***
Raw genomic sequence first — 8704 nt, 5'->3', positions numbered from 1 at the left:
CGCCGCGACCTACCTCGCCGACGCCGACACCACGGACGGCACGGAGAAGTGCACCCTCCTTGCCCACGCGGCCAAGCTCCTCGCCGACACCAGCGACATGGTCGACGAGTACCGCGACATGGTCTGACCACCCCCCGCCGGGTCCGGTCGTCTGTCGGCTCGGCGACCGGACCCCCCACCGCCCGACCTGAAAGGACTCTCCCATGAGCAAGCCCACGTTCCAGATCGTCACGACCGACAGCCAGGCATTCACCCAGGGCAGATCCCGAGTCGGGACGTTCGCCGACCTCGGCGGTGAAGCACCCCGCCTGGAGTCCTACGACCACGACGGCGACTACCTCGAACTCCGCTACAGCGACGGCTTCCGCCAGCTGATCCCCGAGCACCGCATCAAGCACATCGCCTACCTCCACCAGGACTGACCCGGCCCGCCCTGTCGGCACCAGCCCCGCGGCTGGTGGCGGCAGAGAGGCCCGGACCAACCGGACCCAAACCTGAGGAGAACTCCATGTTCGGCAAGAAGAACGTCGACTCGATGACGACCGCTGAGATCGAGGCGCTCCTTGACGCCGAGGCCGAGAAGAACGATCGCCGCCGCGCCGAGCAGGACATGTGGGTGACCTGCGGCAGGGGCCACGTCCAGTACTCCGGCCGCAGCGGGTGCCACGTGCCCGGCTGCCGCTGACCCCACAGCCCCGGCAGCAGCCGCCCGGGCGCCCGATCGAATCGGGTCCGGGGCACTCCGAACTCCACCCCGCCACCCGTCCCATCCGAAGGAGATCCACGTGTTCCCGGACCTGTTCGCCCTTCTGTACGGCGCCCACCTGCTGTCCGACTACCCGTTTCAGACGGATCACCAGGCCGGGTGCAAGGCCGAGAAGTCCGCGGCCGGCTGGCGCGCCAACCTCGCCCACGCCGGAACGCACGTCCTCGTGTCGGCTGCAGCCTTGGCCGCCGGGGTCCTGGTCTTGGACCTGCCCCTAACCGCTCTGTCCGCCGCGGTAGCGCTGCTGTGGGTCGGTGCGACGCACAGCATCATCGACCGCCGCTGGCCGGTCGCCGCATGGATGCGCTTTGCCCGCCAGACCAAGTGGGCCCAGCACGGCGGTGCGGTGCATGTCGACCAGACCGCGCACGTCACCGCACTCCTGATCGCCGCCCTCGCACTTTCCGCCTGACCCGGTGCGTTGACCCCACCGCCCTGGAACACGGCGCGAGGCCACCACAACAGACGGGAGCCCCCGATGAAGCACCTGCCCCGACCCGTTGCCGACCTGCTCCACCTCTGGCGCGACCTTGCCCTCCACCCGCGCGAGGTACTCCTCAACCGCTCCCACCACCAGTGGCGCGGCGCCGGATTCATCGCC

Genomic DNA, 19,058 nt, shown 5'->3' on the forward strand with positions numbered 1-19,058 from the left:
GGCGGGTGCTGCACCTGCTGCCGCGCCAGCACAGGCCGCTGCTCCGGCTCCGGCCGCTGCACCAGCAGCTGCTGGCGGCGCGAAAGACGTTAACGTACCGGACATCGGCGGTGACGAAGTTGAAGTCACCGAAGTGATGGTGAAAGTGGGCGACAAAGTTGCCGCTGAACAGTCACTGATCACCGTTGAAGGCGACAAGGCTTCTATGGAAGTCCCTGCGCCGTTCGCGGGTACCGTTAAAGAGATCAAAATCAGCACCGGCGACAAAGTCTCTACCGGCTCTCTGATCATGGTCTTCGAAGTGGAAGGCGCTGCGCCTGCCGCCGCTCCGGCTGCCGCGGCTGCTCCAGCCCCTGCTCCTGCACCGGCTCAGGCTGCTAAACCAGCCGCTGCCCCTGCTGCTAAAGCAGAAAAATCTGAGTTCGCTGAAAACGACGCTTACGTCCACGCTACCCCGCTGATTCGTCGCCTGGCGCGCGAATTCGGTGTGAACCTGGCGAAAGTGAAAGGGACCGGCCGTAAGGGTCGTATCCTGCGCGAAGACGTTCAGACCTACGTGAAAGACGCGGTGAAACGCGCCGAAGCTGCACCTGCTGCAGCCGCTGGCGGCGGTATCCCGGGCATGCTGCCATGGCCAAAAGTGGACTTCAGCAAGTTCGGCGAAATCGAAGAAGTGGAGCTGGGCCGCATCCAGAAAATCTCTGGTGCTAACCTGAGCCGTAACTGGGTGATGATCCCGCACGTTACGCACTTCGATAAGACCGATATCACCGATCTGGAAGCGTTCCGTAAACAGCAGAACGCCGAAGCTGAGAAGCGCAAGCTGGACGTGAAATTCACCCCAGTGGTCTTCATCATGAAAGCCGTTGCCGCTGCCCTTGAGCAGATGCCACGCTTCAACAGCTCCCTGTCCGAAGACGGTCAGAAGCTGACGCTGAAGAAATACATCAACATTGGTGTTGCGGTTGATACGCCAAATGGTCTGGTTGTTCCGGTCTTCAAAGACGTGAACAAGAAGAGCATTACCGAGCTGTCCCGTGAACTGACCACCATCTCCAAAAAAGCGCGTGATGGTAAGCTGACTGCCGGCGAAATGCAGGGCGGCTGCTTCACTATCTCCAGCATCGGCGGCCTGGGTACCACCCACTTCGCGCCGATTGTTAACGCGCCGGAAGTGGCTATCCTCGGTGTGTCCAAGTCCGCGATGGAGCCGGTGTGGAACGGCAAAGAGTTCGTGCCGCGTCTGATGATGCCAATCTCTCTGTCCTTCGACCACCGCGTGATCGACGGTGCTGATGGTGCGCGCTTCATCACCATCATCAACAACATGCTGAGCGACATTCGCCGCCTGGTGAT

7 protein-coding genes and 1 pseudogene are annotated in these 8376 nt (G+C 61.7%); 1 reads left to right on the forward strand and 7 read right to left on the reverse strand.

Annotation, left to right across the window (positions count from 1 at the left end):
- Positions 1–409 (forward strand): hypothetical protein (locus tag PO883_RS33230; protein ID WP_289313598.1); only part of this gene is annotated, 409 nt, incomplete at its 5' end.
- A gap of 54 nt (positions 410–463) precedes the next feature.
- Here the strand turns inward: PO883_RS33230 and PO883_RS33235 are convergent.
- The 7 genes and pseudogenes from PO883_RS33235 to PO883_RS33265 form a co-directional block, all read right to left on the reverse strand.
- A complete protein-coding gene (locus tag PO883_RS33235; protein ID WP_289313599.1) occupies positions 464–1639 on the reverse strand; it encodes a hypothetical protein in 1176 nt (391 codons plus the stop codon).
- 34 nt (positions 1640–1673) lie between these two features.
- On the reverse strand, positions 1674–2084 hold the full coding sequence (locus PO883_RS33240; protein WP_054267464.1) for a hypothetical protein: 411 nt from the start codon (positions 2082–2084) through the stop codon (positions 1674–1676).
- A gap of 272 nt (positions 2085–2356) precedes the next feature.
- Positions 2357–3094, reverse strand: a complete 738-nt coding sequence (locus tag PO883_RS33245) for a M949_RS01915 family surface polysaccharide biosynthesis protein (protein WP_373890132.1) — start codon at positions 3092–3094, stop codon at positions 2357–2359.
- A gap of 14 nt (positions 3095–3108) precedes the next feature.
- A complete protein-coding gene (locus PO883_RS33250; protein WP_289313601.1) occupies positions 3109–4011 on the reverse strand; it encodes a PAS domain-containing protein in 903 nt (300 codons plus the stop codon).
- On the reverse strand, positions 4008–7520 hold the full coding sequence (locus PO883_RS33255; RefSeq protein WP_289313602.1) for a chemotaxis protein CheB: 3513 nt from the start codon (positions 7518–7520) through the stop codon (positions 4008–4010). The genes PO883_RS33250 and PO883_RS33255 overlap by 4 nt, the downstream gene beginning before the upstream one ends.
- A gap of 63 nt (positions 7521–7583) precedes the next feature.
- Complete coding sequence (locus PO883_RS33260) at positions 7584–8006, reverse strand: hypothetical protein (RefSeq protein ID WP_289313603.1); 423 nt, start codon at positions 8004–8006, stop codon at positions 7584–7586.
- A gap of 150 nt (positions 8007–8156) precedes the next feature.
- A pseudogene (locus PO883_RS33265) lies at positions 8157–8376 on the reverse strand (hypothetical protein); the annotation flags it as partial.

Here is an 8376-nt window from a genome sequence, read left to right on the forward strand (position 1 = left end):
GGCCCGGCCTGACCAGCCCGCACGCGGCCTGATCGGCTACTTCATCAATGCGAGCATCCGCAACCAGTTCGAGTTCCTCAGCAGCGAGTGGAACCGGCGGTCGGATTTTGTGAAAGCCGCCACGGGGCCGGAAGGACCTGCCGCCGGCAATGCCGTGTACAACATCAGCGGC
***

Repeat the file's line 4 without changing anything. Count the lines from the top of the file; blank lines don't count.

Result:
GGCGGGTGCTGCACCTGCTGCCGCGCCAGCACAGGCCGCTGCTCCGGCTCCGGCCGCTGCACCAGCAGCTGCTGGCGGCGCGAAAGACGTTAACGTACCGGACATCGGCGGTGACGAAGTTGAAGTCACCGAAGTGATGGTGAAAGTGGGCGACAAAGTTGCCGCTGAACAGTCACTGATCACCGTTGAAGGCGACAAGGCTTCTATGGAAGTCCCTGCGCCGTTCGCGGGTACCGTTAAAGAGATCAAAATCAGCACCGGCGACAAAGTCTCTACCGGCTCTCTGATCATGGTCTTCGAAGTGGAAGGCGCTGCGCCTGCCGCCGCTCCGGCTGCCGCGGCTGCTCCAGCCCCTGCTCCTGCACCGGCTCAGGCTGCTAAACCAGCCGCTGCCCCTGCTGCTAAAGCAGAAAAATCTGAGTTCGCTGAAAACGACGCTTACGTCCACGCTACCCCGCTGATTCGTCGCCTGGCGCGCGAATTCGGTGTGAACCTGGCGAAAGTGAAAGGGACCGGCCGTAAGGGTCGTATCCTGCGCGAAGACGTTCAGACCTACGTGAAAGACGCGGTGAAACGCGCCGAAGCTGCACCTGCTGCAGCCGCTGGCGGCGGTATCCCGGGCATGCTGCCATGGCCAAAAGTGGACTTCAGCAAGTTCGGCGAAATCGAAGAAGTGGAGCTGGGCCGCATCCAGAAAATCTCTGGTGCTAACCTGAGCCGTAACTGGGTGATGATCCCGCACGTTACGCACTTCGATAAGACCGATATCACCGATCTGGAAGCGTTCCGTAAACAGCAGAACGCCGAAGCTGAGAAGCGCAAGCTGGACGTGAAATTCACCCCAGTGGTCTTCATCATGAAAGCCGTTGCCGCTGCCCTTGAGCAGATGCCACGCTTCAACAGCTCCCTGTCCGAAGACGGTCAGAAGCTGACGCTGAAGAAATACATCAACATTGGTGTTGCGGTTGATACGCCAAATGGTCTGGTTGTTCCGGTCTTCAAAGACGTGAACAAGAAGAGCATTACCGAGCTGTCCCGTGAACTGACCACCATCTCCAAAAAAGCGCGTGATGGTAAGCTGACTGCCGGCGAAATGCAGGGCGGCTGCTTCACTATCTCCAGCATCGGCGGCCTGGGTACCACCCACTTCGCGCCGATTGTTAACGCGCCGGAAGTGGCTATCCTCGGTGTGTCCAAGTCCGCGATGGAGCCGGTGTGGAACGGCAAAGAGTTCGTGCCGCGTCTGATGATGCCAATCTCTCTGTCCTTCGACCACCGCGTGATCGACGGTGCTGATGGTGCGCGCTTCATCACCATCATCAACAACATGCTGAGCGACATTCGCCGCCTGGTGAT